Mom Nature is cooperating, for the most part. Feed prices, forage availability and calf prices make it possible. There are indications it could be in its nascent stage, but no one knows when herd expansion will begin in earnest, much less how long it will last and how many cows will ultimately be added.
“Cow-calf producers appear to have a growing incentive for herd expansion with strong profit prospects and improved forage conditions,” says Lee Schulz, Iowa State University Extension livestock economist, in the latest Iowa Farm Outlook. “Though 2013 is likely another year of herd liquidation, improving forward returns may provide the period of herd stabilization (with little or no growth) that often occurs in the first year of herd expansion. The ultimate question becomes, given the uncertainty experienced the last several years, what level of return will be required to encourage producers to begin rebuilding the cowherd? In other words, what level of annual return would motivate producers to assume risk in retaining more heifers and/or investing in additional cows?”
Schulz notes that the Livestock Marketing Information Center estimates cow-calf returns over cash costs at more than $300/head next year.
On the other hand, Nevil Speer at Western Kentucky University explains in this week’s BEEF Cow-Calf Weekly, “Early indications are that the heifer portion of the feeder cattle mix has remained relatively steady. In other words, producers don’t appear to be showing much proclivity toward retaining heifers either off the cow or grass during the early part of the marketing season.”
Speer explains the mix of heifers on feed—36% in the most recent Cattle on Feed report—has been steady for the past six quarters.
“There continues to be lots of discussion around higher prices and the apparent incentive to rebuild the cowherd. However, early indicators suggest that doesn’t appear to be the case,” Speer says. “Producers don’t appear to be settling into the commitment associated with heifer development.” He adds that could change as marketing season continues.
In the meantime, Glynn Tonsor, Kansas State University (KSU) livestock economist, encourages folks contemplating expansion to make full use of the tools available to analyze the possibilities.
For example, in this week’s In the Cattle Markets, Tonsor mentions a spreadsheet, KSU Beef Replacement, developed by KSU colleague, Kevin Dhuyvetter.
“Using what currently appears to be fairly conservative calf prices over upcoming years (averaging $169/cwt. for 562 lbs. calves) and a base for cow costs of $700/year, the spreadsheet suggests purchasing a replacement for $1,420 in anticipation of her producing calves for the next five years would provide an expected return on investment of 7.5%,” Tonsor says. “Similarly, if a replacement was purchased for $1,522, where 10 years of production were expected, the estimated return on investment would be 7.5%. Any purchases at levels lower (higher) than these price level levels would provide better (worse) expected returns. Similarly, producers with lower (higher) annual cow costs can pay significantly higher (lower) prices for replacements to achieve the same expected rate of return. Stated differently, producers with lower annual cow costs or expectations of a given replacement producing for longer periods will see higher economic value in replacements available for purchase.”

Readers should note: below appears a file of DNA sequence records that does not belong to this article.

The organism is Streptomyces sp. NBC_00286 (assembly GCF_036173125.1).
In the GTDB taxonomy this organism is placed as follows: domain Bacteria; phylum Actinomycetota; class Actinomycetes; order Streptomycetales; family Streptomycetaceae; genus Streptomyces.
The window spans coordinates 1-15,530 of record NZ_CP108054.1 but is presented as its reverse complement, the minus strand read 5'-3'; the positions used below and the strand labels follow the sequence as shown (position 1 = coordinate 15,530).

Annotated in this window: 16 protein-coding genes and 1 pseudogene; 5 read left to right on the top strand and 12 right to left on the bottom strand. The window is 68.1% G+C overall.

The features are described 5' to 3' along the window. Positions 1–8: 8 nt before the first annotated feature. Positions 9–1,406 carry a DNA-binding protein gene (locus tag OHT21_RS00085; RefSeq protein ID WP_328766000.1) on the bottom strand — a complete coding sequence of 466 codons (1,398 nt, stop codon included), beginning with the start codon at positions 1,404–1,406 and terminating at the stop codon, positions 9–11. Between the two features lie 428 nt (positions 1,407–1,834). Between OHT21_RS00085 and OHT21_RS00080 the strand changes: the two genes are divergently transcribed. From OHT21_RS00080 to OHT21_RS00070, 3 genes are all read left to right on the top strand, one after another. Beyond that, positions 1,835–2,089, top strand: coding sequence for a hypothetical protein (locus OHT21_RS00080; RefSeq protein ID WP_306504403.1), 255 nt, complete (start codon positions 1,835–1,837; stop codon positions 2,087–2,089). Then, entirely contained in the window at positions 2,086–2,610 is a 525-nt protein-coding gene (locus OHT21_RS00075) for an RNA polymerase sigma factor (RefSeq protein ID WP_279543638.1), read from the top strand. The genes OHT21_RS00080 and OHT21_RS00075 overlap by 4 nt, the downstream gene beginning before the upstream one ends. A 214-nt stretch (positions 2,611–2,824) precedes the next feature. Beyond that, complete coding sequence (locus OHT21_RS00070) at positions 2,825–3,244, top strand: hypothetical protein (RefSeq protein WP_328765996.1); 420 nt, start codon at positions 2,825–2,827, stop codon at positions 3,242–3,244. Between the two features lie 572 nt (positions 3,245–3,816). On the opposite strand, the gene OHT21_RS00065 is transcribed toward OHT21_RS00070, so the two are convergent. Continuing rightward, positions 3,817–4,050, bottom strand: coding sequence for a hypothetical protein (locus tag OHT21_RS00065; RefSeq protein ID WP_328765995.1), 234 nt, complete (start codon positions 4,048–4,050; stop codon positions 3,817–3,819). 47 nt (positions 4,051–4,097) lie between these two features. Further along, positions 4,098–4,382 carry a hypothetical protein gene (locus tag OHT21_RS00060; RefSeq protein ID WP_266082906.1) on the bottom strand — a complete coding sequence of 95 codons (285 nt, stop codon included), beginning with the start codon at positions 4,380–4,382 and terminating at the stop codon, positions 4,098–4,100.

Tonsor explains the spreadsheet can be adjusted easily for a given producer’s situation regarding costs and production along with expectations of cattle prices over upcoming years and targeted rates of return.
Subscribe now to Cow-Calf Weekly to get the latest industry research and information in your inbox every Friday!
On the other end of the spectrum, Glenn Selk, Oklahoma State University emeritus Extension beef cattle specialist, reminded producers earlier this week that adding weight to cull cows can represent one of those rare opportunities in the cattle business to increase both weight and the selling price per pound.
“Producers that sell cull cows should pay close attention to the market news reports about the price differentials of the cows in these classes (Breakers, Boners, Leans, Lights),” Selk explained. “Cull cows that can be fed enough to gain body condition to improve from the Lean class to Boner class can gain weight and gain in value per pound at the same time. Seldom, if ever, does this situation exist elsewhere in the beef business.”
One thing’s for sure. Too few cattle for too long has already taken some capacity from cattle feeding and packing, and likely only a hint of what will exit the business over the next 12-18 months.
You might also like: